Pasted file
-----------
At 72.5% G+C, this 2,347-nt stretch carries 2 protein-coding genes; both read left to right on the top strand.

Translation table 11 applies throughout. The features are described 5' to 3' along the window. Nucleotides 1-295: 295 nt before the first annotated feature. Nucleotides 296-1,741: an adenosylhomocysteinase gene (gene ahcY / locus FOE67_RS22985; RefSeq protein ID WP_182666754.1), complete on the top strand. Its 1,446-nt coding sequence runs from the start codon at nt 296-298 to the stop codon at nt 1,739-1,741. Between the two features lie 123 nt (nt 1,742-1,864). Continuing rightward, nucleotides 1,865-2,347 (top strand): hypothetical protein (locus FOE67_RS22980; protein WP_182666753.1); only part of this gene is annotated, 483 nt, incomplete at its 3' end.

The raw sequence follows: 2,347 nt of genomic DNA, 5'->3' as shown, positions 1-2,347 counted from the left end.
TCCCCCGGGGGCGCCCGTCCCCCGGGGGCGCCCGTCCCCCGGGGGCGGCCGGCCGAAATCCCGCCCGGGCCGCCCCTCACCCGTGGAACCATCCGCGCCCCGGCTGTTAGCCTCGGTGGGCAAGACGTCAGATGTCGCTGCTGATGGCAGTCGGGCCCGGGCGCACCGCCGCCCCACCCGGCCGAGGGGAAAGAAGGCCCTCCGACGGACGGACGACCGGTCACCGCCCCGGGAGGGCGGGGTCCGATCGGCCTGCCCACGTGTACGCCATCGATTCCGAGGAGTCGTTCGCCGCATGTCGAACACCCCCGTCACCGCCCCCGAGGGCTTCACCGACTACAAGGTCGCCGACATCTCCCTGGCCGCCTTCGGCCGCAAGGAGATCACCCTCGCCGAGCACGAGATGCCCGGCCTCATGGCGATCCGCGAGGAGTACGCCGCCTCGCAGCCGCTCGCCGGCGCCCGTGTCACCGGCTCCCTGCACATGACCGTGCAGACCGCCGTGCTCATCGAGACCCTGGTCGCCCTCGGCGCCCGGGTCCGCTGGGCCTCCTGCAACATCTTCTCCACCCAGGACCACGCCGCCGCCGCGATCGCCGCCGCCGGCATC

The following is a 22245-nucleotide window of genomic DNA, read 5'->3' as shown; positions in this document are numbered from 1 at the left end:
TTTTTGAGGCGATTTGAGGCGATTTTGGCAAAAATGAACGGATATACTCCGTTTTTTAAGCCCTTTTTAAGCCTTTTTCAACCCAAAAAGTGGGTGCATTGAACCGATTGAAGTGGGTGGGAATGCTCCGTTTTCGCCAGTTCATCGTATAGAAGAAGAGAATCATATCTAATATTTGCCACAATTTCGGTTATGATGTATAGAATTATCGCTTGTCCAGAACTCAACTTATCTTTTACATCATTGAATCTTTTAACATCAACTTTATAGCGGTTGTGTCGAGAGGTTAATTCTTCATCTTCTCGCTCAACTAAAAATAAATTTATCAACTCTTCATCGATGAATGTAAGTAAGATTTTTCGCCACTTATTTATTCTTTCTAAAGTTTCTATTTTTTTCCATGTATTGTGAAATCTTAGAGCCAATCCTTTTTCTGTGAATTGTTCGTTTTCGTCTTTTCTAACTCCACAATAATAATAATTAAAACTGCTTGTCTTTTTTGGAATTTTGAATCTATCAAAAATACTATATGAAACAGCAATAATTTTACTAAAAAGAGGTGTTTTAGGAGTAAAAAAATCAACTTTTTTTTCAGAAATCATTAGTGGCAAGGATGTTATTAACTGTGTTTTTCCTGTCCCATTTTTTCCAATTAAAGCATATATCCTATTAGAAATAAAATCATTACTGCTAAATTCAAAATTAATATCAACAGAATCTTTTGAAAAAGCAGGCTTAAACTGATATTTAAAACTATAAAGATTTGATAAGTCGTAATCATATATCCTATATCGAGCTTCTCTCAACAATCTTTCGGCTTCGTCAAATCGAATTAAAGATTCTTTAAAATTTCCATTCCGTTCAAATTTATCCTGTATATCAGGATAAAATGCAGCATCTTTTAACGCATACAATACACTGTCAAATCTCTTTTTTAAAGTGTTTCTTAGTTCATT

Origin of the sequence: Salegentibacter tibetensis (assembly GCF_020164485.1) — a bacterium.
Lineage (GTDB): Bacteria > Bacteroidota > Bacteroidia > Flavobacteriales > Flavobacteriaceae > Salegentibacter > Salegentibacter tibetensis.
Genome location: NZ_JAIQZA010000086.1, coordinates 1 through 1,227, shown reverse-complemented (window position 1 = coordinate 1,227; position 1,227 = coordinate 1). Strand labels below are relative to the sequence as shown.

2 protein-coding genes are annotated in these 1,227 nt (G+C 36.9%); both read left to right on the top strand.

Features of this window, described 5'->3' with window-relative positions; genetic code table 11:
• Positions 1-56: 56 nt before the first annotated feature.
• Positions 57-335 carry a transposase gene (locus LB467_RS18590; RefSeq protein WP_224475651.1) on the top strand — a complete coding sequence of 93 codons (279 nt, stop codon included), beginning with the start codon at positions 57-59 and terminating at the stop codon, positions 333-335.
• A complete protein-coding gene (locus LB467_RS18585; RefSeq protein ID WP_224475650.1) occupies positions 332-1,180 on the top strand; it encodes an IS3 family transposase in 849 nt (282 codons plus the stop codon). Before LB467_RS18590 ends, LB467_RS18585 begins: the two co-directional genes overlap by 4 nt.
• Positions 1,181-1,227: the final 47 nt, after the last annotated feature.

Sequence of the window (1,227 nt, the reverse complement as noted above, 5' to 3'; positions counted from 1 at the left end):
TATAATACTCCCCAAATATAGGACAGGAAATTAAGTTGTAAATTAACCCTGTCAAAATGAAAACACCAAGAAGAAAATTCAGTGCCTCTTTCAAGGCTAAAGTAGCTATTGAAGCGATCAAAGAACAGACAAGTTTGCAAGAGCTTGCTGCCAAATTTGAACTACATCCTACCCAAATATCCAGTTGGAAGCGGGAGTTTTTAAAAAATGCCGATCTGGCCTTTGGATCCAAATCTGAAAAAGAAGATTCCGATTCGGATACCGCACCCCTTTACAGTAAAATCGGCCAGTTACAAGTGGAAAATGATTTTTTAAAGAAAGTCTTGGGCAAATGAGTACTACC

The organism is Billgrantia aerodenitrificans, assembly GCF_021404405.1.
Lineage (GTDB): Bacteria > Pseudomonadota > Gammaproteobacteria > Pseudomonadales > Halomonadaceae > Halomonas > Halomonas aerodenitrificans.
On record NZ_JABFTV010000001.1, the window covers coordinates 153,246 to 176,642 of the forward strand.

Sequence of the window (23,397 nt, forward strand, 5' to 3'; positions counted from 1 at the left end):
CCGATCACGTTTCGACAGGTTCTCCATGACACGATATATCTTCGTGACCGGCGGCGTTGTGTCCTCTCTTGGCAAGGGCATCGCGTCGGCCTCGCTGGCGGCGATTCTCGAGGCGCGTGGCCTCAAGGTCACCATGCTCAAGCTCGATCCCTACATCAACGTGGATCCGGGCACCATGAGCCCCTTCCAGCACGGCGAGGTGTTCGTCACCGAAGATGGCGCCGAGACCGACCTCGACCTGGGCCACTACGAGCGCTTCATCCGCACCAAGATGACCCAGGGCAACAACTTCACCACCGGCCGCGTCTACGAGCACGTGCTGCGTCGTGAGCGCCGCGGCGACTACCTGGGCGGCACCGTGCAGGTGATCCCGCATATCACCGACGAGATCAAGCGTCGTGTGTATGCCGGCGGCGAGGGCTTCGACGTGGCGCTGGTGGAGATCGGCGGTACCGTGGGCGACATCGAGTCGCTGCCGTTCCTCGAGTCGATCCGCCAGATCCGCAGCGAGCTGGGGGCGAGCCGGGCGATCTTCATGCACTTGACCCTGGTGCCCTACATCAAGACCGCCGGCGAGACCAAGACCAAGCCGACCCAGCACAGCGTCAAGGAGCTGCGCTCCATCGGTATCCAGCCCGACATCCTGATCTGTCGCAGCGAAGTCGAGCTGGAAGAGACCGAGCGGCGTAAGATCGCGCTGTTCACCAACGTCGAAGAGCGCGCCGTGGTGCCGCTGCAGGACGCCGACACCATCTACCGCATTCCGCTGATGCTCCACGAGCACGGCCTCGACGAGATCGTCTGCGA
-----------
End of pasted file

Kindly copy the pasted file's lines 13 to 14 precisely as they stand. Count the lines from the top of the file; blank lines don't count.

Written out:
• Positions 57-335 carry a transposase gene (locus LB467_RS18590; RefSeq protein WP_224475651.1) on the top strand — a complete coding sequence of 93 codons (279 nt, stop codon included), beginning with the start codon at positions 57-59 and terminating at the stop codon, positions 333-335.
• A complete protein-coding gene (locus LB467_RS18585; RefSeq protein ID WP_224475650.1) occupies positions 332-1,180 on the top strand; it encodes an IS3 family transposase in 849 nt (282 codons plus the stop codon). Before LB467_RS18590 ends, LB467_RS18585 begins: the two co-directional genes overlap by 4 nt.